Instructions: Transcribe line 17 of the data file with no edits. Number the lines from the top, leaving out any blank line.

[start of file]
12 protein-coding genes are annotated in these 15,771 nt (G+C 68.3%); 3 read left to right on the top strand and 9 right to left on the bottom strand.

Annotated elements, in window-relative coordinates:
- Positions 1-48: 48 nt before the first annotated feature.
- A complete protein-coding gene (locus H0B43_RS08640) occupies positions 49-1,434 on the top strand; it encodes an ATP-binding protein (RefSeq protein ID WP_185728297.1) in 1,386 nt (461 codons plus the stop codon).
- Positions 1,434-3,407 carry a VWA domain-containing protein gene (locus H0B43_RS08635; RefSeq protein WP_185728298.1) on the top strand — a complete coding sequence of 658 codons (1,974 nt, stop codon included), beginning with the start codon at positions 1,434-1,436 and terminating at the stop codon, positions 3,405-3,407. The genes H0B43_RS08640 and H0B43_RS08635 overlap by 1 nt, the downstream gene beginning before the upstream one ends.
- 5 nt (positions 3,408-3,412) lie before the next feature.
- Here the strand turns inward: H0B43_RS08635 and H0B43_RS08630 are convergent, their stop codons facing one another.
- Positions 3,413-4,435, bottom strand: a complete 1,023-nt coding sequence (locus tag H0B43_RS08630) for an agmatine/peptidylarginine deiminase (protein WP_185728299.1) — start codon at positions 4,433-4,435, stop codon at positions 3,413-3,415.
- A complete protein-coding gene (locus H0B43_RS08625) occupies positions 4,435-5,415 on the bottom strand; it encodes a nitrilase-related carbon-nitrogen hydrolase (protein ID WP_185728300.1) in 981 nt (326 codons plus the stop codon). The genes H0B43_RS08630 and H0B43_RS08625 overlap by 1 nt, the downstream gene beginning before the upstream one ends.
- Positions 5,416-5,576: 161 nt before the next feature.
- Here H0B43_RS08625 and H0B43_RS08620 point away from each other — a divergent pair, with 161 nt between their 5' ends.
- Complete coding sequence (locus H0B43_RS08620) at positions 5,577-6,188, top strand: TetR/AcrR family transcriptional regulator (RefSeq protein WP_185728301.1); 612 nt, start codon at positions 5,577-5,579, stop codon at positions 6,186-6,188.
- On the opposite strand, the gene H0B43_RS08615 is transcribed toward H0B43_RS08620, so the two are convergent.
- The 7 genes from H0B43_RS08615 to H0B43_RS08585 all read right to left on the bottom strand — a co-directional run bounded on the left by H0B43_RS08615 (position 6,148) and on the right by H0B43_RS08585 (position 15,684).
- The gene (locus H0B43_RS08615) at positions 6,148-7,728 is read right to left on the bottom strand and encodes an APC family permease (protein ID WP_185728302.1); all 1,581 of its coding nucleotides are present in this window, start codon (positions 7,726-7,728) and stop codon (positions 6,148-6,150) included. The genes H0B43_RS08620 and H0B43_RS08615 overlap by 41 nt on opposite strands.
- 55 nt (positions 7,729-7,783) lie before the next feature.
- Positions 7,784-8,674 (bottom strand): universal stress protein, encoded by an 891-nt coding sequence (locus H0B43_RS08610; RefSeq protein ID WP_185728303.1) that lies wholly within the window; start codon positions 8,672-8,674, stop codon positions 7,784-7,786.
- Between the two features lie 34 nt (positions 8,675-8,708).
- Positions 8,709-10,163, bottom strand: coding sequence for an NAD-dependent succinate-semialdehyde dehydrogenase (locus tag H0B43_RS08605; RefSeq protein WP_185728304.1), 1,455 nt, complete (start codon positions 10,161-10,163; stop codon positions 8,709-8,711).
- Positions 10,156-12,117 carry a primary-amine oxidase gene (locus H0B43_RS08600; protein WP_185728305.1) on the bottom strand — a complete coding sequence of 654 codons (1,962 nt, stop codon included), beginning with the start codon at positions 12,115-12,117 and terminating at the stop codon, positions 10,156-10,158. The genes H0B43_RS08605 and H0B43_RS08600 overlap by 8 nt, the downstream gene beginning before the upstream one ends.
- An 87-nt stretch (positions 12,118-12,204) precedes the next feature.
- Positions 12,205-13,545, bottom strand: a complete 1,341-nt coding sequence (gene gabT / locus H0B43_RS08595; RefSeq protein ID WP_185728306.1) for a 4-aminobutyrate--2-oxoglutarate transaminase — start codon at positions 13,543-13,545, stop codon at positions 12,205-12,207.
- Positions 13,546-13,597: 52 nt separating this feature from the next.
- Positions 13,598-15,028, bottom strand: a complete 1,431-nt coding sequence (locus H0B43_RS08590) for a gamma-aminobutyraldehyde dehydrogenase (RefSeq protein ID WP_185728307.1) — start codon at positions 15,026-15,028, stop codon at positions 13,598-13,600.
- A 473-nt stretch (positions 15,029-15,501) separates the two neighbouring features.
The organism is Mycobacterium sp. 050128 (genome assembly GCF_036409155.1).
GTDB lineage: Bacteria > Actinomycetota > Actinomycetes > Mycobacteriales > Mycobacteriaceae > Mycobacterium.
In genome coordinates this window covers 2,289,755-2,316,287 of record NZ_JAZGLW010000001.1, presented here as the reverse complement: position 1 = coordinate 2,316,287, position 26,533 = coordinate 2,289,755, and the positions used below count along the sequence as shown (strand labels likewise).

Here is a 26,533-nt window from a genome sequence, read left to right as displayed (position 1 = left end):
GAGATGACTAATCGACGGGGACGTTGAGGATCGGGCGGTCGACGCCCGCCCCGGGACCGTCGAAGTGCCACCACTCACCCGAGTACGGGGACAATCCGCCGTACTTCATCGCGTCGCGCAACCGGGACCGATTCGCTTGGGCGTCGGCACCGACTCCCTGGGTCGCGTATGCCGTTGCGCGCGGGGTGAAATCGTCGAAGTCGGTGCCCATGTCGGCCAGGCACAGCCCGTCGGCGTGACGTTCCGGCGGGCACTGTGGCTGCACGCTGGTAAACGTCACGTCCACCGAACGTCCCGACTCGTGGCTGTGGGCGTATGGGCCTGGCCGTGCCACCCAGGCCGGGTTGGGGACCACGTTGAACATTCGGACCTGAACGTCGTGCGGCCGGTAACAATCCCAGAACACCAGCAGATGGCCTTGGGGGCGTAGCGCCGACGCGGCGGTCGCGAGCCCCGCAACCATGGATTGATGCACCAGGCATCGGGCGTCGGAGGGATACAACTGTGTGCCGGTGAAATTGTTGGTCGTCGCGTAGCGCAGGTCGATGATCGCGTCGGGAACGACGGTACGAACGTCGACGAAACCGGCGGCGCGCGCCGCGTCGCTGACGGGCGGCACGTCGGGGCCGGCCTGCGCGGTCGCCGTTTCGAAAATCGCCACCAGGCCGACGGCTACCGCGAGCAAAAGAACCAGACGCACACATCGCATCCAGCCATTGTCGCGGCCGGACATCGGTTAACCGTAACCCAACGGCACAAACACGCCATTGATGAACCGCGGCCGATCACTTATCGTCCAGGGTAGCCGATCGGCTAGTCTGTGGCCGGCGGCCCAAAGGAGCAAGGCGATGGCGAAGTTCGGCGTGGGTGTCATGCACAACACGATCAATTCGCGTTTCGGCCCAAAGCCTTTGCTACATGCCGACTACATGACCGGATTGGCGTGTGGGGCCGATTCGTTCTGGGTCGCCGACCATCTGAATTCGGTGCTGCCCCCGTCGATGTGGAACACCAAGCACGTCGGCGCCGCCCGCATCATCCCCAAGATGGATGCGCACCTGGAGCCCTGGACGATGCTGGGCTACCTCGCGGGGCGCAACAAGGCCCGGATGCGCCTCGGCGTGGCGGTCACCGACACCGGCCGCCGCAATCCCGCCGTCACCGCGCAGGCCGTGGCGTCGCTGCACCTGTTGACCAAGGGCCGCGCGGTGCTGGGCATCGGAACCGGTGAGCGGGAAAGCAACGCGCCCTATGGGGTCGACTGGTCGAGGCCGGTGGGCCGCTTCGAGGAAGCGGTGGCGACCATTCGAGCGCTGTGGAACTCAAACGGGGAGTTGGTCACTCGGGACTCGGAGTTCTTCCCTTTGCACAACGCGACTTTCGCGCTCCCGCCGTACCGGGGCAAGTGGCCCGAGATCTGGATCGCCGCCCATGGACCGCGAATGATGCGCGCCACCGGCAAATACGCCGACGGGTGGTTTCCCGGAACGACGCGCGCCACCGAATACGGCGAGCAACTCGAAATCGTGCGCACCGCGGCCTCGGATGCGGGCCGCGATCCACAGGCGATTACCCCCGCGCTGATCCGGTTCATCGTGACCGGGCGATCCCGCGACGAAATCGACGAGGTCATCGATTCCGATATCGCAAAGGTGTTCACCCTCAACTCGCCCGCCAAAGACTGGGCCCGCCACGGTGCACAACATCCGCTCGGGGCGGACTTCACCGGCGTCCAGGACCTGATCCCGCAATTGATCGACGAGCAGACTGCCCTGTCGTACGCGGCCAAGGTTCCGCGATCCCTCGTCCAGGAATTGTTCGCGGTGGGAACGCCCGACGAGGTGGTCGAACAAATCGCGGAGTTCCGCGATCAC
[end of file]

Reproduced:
- Positions 7,784-8,674 (bottom strand): universal stress protein, encoded by an 891-nt coding sequence (locus H0B43_RS08610; RefSeq protein ID WP_185728303.1) that lies wholly within the window; start codon positions 8,672-8,674, stop codon positions 7,784-7,786.